"A Summer Storm"
Lots of people have been experiencing some pretty "bad" weather over this holiday weekend in America. In fact, if you happened to be on the East coast you many have even had to flee from an approaching hurricane.
I have been watching the various news stories of the thousands of "would-be" vacationers who were forced to turn around before entering coastal towns or who had to pack up all their stuff and evacuate their beach rentals to avoid the wrath of an early summer hurricane about to "make landfall" along the Carolina coast -ruining all those 4th of July plans.
I was particularly struck by an interview with one family preparing to evacuate. The mom, in particular, was furious at her misfortune. "We had been preparing for this vacation for months," she said. "For weeks, renting this house on the beach was all we ever talked about, and now it's over before it even begins." The mom literally shook her fist at the darkening clouds and pelting rain and cried out,"It's just not fair!"
In one sense I could really empathize with that angry mother whose vacation plans had been so totally frustrated. When our children were still boys, every year we would pack up the car and spend a week or two of vacation on an Atlantic Ocean beach, and every day of our vacation I'd be watching to be sure that the weather would't spoil our plans. Several times a day I would consult weather reports, I would go out onto the beach, look up at the skies to observe weather patterns to detect any storm clouds gathering at the horizon. And if it rained or if it got stormy, Id be angry and frustrated. "We only get to the beach for a few weeks out of the year" I would think, "It just isn't fair."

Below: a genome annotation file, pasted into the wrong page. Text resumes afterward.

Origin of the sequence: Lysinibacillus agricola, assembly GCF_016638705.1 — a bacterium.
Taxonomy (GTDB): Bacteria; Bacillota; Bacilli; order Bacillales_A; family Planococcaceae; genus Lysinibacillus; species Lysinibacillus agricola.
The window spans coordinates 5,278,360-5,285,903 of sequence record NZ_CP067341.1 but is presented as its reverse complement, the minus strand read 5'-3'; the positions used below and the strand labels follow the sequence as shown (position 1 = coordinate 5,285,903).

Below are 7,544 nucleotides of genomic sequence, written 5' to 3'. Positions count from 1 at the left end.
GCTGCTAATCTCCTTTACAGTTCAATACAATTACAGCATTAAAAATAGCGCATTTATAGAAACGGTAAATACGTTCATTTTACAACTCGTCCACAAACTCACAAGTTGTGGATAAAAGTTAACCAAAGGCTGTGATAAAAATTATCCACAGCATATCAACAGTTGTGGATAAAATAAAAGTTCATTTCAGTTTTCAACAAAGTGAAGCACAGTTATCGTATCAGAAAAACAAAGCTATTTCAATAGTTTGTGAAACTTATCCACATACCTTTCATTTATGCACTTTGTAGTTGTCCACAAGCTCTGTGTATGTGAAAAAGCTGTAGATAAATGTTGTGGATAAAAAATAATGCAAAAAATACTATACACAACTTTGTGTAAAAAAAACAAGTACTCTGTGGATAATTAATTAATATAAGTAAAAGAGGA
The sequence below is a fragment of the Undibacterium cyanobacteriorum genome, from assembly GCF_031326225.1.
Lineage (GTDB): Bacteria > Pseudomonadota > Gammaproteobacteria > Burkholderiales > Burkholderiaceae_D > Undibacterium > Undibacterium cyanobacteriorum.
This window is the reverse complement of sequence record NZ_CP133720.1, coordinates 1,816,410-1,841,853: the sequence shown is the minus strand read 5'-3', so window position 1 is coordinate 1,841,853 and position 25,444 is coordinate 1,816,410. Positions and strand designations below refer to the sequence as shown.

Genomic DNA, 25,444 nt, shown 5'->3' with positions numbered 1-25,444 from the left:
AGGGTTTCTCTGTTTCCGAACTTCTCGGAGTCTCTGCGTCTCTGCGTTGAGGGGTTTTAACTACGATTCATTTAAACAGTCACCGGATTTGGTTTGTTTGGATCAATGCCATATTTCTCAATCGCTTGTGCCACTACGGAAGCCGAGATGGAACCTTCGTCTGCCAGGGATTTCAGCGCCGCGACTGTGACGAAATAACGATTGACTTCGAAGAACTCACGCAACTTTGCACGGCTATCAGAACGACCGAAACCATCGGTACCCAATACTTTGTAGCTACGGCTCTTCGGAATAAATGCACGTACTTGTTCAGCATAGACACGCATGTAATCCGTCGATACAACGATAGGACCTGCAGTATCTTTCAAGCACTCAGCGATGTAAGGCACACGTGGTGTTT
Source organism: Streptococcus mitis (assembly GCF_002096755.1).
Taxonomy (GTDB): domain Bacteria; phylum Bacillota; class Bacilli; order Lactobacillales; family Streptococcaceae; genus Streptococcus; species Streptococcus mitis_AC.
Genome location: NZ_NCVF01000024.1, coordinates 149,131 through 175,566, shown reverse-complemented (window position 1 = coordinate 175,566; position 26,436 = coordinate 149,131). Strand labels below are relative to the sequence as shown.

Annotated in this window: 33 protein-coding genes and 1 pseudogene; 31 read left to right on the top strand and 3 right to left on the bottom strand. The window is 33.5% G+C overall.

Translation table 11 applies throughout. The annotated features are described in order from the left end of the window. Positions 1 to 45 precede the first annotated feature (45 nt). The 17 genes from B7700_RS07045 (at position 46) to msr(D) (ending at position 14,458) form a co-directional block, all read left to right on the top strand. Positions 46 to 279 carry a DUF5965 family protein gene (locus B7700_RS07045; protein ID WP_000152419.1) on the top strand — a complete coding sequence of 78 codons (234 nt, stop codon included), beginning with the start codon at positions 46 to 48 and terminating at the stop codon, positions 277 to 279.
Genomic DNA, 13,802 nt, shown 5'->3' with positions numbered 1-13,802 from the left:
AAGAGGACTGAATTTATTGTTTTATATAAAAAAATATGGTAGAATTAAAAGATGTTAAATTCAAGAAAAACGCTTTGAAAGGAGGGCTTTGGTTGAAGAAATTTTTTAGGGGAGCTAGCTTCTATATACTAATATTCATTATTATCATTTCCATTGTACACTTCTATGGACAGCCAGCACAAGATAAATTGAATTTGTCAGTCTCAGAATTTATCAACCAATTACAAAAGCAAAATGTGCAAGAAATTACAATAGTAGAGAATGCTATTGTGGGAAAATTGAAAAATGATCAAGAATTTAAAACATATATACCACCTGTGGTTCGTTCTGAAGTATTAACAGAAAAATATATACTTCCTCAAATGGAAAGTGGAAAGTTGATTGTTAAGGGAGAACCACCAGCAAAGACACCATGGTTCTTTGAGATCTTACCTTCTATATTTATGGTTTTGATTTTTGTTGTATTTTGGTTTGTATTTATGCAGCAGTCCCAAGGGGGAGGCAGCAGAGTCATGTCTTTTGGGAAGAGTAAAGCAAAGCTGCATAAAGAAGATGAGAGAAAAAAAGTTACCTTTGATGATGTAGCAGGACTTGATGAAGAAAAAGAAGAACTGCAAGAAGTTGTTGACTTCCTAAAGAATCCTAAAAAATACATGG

As I think about the angry mom shaking her fist at the weather at the approaching hurricane, and as I remember my own attempts to control the weather in the days gone by, it all strikes me as an example of how useless it is to shake a fist at the storm because it seems so unfair - a total waste of energy. It changes nothing and it only adds to one's suffering.
That mom and her family may indeed have done nothing but talk about a vacation on the beach. It probably was disappointing that it didn't work out. I get it, "been there, done that." But the fact is that when the hurricane hits - it hits, and when the stormy weather arrives - it arrives, no matter how much you may have planned or how unfair it all seems to be, "it is what it is."
There is a great life lesson here about learning how to live in the "now" and to embrace rather than resist what "is."
In his book, The Power of Now, Eckhart Tolle wisely observes:
Whatever the present moment contains,
accept it as if you had chosen it.
Always work with it, not against it.
Make it your friend and ally, not your enemy.
This will miraculously transform your whole life
In these summer months in the desert, skies are usually clear blue, brilliant sunshine every day, not a trace of a cloud anywhere; but some unusual summer storms have rolled in over the past few days. Yesterday as the skies turned dark and the thunder rumbled in the distance I looked up and instead of shaking a fist at the storm that was going to ruin all my plans, I thought to myself, "what a gift."
The palm trees took on a mystical green hue against the dark stormy skies, the sounds of thunder sounded so majestic echoing off the mountains, the rushing rain on the baking desert floor was a refreshing delight.
I accepted it as if I had chosen it and made the moment my friend and my ally.